Pyrrhuloxia-Cardinal Hybrid’s Plumage Matches 4th of July’s Fireworks Theme

Pyrrhuloxia-Cardinal Hybrid’s Plumage Matches 4th of July’s Fireworks Theme

Dr. James J. S. Johnson

And if it seem evil unto you to serve the LORD, choose you this day whom ye will serve; whether the gods which your fathers served that were on the other side of the flood, or the gods of the Amorites, in whose land ye dwell: but as for me and my house, we will serve the LORD. (Joshua 24:15)

The Star Spangled Banner has been celebrated for many generations as America’s national anthem. Especially on the 4th of July we expect to sing (or hear) the Star-Spangled Banner, the lyrics of which were penned by a godly Christian lawyer, Francis Scott Key, while he was detained aboard a British ship during the bombardment of Fort McHenry, during the War of 1812.


So, it seems fitting that red, the color of military fireworks (i.e., “the rockets red glare”), and black, the color of the night sky (i.e., “gave proof through the night”) would be associated with the 4th of July. And, in a birdwatching-associated way, black and red did help me to appreciate America’s independence, last weekend, when I watched a special bird eating seeds from a birdfeeder.


Cardinal X Pyrrhuloxia hybrid

Photo credit: Troy Corman AD2012 (Maricopa County, Arizona)

With a black facemask, it looked like a cardinal—yet it had a lot of black and grey, like a Pyrrhuloxia (a/k/a “Black Cardinal” or “Desert Cardinal”). Yet this bird’s plumage was highlighted with cardinal scarlet, plus it had a mostly orange-hued beak, not the yellow beak of a Pyrrhuloxia. It was not a female cardinal—female cardinals have tannish-brown plumage, sometimes with yellowish tones, highlighted by scarlet accenting. In other words, what I saw was a HYBRID, offspring of a Northern Cardinal (Cardinalis cardinalis) and a Pyrrhuloxia (Cardinalis sinuatus). Such hybrids have been seen before in Arizona, Texas (including one visiting ICR’s Dallas campus), and apparently also in Oklahoma.


Pyrrhuloxia-Cardinal Hybrid photo credit: Janet Johnson (Brenham, TX) / Cornell Lab

For example, the Cornell Lab posts the following report by Janet Johnson (of Brenham, Texas), with a photograph of a hybrid that looks very much like what I saw last weekend (except what I saw was more blackish and less light-grey):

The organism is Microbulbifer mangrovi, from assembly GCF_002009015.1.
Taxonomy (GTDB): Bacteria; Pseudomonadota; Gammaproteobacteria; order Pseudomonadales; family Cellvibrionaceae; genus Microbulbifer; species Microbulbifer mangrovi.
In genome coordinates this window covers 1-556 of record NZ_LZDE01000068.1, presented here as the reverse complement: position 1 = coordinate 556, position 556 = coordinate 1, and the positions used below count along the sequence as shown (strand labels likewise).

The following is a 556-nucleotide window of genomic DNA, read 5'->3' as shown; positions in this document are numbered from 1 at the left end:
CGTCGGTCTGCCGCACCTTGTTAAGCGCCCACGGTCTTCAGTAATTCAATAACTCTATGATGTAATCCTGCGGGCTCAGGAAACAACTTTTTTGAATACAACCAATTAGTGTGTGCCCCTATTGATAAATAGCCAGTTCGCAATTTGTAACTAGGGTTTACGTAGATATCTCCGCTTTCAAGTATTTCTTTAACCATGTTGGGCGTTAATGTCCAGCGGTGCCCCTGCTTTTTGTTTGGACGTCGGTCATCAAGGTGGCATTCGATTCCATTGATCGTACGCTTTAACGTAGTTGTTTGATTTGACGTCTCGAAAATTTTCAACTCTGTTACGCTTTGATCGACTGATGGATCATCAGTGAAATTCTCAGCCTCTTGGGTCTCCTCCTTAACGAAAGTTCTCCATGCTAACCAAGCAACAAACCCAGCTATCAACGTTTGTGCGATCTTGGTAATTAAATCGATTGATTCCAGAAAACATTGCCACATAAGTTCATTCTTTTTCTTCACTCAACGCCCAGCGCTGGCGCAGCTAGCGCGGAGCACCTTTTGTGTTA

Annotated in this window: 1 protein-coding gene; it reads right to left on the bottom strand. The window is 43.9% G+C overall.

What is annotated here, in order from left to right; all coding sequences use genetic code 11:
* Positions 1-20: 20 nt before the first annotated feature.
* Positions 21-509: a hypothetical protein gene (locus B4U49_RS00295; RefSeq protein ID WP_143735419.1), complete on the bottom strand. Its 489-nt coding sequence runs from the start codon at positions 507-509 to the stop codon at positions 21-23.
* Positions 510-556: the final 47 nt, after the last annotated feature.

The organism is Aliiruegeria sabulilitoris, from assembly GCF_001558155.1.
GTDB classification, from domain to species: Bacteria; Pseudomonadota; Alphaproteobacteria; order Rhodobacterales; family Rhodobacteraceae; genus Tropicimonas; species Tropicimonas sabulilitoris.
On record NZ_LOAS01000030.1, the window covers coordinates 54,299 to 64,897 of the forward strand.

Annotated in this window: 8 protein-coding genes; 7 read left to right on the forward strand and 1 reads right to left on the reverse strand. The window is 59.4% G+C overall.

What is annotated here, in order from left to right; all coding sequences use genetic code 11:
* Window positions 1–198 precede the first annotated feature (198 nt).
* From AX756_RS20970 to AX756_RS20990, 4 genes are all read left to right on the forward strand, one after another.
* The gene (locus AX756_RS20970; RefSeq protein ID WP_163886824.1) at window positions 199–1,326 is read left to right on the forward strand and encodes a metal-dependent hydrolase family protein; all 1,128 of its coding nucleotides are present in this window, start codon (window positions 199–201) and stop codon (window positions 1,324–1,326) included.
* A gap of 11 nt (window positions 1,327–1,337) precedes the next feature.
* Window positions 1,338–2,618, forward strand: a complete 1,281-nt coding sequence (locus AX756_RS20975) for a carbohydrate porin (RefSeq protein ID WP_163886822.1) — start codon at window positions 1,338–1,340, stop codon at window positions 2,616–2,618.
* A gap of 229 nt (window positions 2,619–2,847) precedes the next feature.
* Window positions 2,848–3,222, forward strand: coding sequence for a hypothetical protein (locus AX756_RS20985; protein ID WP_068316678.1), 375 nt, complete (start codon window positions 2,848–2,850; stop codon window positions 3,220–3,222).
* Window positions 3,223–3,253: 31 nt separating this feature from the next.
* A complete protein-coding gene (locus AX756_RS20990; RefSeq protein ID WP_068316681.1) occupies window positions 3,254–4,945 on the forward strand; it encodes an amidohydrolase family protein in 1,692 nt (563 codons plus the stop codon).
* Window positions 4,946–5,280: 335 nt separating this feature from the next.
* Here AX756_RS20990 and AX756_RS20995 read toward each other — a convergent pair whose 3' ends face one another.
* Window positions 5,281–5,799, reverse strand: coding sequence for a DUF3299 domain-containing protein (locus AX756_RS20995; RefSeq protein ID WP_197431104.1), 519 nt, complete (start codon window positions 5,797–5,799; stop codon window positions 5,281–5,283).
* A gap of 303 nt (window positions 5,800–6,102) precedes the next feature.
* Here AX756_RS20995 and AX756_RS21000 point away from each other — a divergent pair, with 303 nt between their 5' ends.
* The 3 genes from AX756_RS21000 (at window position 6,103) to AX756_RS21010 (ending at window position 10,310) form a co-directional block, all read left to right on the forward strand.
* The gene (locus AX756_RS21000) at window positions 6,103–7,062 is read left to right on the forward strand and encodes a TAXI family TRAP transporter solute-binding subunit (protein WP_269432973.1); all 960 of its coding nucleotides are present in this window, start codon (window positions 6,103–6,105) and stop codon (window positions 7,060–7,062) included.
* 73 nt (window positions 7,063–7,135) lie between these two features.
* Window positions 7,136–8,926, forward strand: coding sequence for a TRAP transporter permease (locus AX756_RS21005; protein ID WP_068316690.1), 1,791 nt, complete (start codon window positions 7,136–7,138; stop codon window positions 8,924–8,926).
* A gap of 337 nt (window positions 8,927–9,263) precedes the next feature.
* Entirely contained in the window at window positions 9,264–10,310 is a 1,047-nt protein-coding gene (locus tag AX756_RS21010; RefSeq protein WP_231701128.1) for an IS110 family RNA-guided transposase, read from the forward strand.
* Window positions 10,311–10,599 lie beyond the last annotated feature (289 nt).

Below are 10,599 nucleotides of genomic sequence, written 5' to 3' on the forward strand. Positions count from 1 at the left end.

“I believe this bird is a Cardinal/Pyrrhuloxia hybrid. He is a beautiful, clear gray color like the Pyrrhuloxia with red on his tail, wings, and crest, but with a black mask like the Northern Cardinal. His bill is more like the Cardinal, being more orange than yellow. He also has red mottling down his breast like the Pyrrhuloxia.”

What a beautiful, fireworks-feathered, patriotic, dignified, crested seed-eater!

This patriotic post now concludes with a link to a video clip providing a 2nd Amendment-oriented variation of the Star-Spangled Banner, by the Black Rifle Coffee Company (which employs U.S. veterans, and makes several varieties of bold, strong coffee!):

(Make sure the audio volume is up enow.)


Fort McHenry (public domain; aerial photo)




American Goldfinch, Seen in Penn’s Woods



Dr. James J. S. Johnson

Though ye have lien among the pots, yet shall ye be as the wings of a dove covered with silver, and her feathers with yellow gold.    (Psalm 68:13)


AMERICAN GOLDFINCH on thistle (Fredric D. Nisenholz / Birds & Blooms)

 The psalmist referred to a special dove having silver-covered wings, with feathers sporting yellow-gold highlights (literally, flight-feathers of greenish-gold).  What a beautiful dove that must be!  In America, however, there is a yellow-colored finch that we are more likely to see, the AMERICAN GOLDFINCH.  It too could be called greenish-gold, because its plumage varies seasonally, from lemon-yellow to a light olive-green.  Goldfinches are small passerines, monogamous (i.e., male-female couples permanently paired, as if married) gregarious (i.e., they travels and feed in flocks), and they migrate to and form the outer territories of their populational ranges — although they are year-round residents in much of their American range (see Wikipedia range map below: yellow for breeding-only, green for year-round residence, blue for over-wintering only). 


For me, the first time I saw one was on Friday, July 22nd AD2016, as I was driving a rent-car on a wood-flanked country road that paralleled the Susquehanna River, in Pennsylvania, near Exeter, where the next day I would speak at the Pennsylvania Keystone Family Bible Conference, in celebration of 60 years of IN GOD WE TRUST being our national motto.  Here is a quick limerick in honor and appreciation of the American Goldfinch.  (Speaking of our national motto, IN GOD WE TRUST, it derives from THE STAR-SPANGELD BANNER, penned by attorney Francis Scott Key, during the bombardment of Fort McHenry during the War of 1812.)


Lemon-hued, they eat many seeds;

They’re social, so in flocks they feed;

Goldfinches migrate,

Each true, to its mate;

God provides for all goldfinch needs.


AMERICAN GOLDFINCH female, Virginia (Wikipedia / photograph)